Films are much better evidence than photographs; they are harder to fake and provide better information about movement and size. Over the years many films showing what is believed to be the Loch Ness Monster have been brought to the attention of Loch Ness researchers. Malcolm Irvine may be the only person to have filmed Nessie twice; his first was just before Christmas of 1933 and his second in 1936. In his first film there appears to be a hump making a considerable wake in the water. The whereabouts of the second film is unknown, but it presumably shows a long neck followed by three humps gliding serenely through the water.

A South African, G. E. Taylor, got the first color film of Nessie, showing a hump 200 yards offshore bobbing up and down. Dr. Maurice Burton believes that Taylor’s film is an inanimate object because it never lifts its head to look above the water. Dr. Roy P. Mackal counters that observation by saying that the movement of the creature in the film is very similar to fish predation and that a creature looking for food under water has no reason to look above water.

In 1960 aero engineer Tim Dinsdale filmed a hump going across the water throwing up a powerful wake unlike a boat. JARIC analysed the video and said that the object was "probably animate". Others were skeptical, saying that the hump cannot be ruled out as being a boat and claimed that when the contrast is turned up too high a man can be clearly seen piloting the boat. Some have questioned this because the version they were watching was a pirate and that the flm in the pirate may be more suspectable to being a fake attempt of imitating the film and that it could also be a film of a boat that Dinsdale later sent out to track the hump's route and to compare it.

In 1993 Discovery Communications made a documentary called Loch Ness Discovered that featured an enhancement of the film. A computer expert that enhanced the 1960 Dinsdale film had noticed a shadow in the negative that wasn't very obvious in the positive. By enhancing and overlaying frames, he found what looked like the rear body, the rear flippers, and 1-2 additional humps of a plesiosaur-like body. He even said "Before I saw the film, I thought the Loch Ness Monster was a load of rubbish. Having done the enhancement, I'm not so sure".

Some have argued against this saying that the angle of the film from the horizontal, and the sun's angle on that day made shadows underwater unlikely [3]. They also claim the shape could have been the wake the object left behind that was coincidentally shaped like a plesiosaur's rear end. Nonetheless, the enhancement did show a smaller second hump and possibly a third hump. The documentary fish were feeding extensively on uncommon prey (not revealed) in the very deep waters of the loch.

Peter and Gwen Smith filmed what appears to be the head and neck of the Loch Ness Monster as it rises and plunges in the water. When the creature came up they also pointed out that the number of fish in the loch is nine times more than originally thought and that the started filming, and the film shows it rise and plunge three times. Although the film is remarkably clear, it adds little in the way of proof to the other films and photographs of the monster.

With all of the eyewitness sightings, photographs and films, we are still left to speculate what the Loch Ness Monster truly is. There are numerous theories on what the creature is, but each one has its flaws. Undoubtedly the most common theory as to the identity of Nessie is a breeding population of ancient plesiosaur. But there are other theories that are as equally plausible as the plesiosaur theory.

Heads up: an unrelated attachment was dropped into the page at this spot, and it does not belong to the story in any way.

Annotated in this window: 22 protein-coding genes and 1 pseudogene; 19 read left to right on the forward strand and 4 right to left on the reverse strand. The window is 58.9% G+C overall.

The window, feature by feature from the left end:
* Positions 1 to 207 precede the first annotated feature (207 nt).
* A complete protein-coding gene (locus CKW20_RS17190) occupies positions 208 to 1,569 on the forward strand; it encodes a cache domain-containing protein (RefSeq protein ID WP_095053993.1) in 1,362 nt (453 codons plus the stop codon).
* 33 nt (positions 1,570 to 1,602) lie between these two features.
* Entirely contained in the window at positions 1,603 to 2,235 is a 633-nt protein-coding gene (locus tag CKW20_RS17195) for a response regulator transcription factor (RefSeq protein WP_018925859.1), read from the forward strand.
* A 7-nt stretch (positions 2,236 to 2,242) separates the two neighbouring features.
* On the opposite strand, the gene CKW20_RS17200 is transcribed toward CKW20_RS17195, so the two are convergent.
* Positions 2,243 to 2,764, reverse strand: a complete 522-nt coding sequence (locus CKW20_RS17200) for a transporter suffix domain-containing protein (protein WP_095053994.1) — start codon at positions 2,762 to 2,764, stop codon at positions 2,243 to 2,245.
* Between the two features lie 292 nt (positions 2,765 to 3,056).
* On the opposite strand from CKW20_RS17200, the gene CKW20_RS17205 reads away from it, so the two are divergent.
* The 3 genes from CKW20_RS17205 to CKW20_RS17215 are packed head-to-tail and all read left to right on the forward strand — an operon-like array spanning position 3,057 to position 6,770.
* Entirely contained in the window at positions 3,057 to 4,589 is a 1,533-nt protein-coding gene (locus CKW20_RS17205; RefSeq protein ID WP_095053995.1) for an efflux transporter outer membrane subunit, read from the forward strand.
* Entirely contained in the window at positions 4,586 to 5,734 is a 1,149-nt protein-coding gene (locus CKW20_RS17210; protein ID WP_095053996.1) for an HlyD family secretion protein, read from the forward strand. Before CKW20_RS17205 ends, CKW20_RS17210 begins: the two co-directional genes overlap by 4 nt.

The Plesiosaur
Plesiosaur is actually a broad term for marine reptiles with long necks and flippers, but no one knows what type of plesiosaur the Loch Ness monster is. The elasmosaur, the biggest and longest of the plesiosaurs, is the best candidate. There are others that also fit the description. Indeed the photographs taken by Robert H. Rines fit the plesiosaur theory; however one problem with this theory is that the plesiosaur is thought to have died out over 70 millions years ago.

This may not disprove the plesiosaur theory, unless killed off by man sea dwelling creatures do very well, they have a close to unlimited space to live in and an unending food supply. A meteorite cannot, which caused the mass extinction of many ancient species, such as the dinosaur, could not have killed off the entire plesiosaur population.

Another problem is that the Loch Ness Monster is hardly ever seen at the surface, and since plesiosaurs were air breathing animals, they have to come to the surface to breathe, however, sea turtles, for example, don't have to come up for air very often; they can hold their breaths for hours. It's fair to assume that we know nothing about plesiosaurs other than they lived in the water and ate fish, leaving the creature’s air intake frequency a mystery. There are also a large amount of motor boats constantly traipsing the loch, because water is an excellent conductor of sound, any noise such as an engine would scare any prehistoric creature like Nessie, forcing it to seek less inhabited areas to surface for air.

The Eel
Another good theory is that the Loch Ness monster could be an eel. Eels fit the hump description much better than the plesiosaur, but one of its faults is that the monster often sticks its head up out of the water, a characteristic usually not attributed to an eel. Another is that no eel has been found that reaches the length of the Loch Ness monster. The largest eel, the conger eel, reaches only about 1/4 the needed size to fit Nessie's size.

The Zeuglodon
The zeuglodon, or the basilosaurus, is another likely candidate for the Loch Ness monster. It is a long, slender whale, which died out long ago, but it seems that a few may be around today. The monster of Okanagan, referred to as Ogopogo, also seems fit the description of the zeuglodon. The zeuglodon may be too large though; they grew to over 70 feet in length, yet Nessie does not seem to exceed 50 feet. This smaller size may be explained by evolution, over millions of years the zeuglodon may have evolved to a smaller size to better suit its home in the Loch rather than the open ocean. The zeuglodon theory also shares one of the same flaws as the ell theory; it doesn't have a long neck to stick out of the water. Once again, the best theory seems to be the plesiosaur.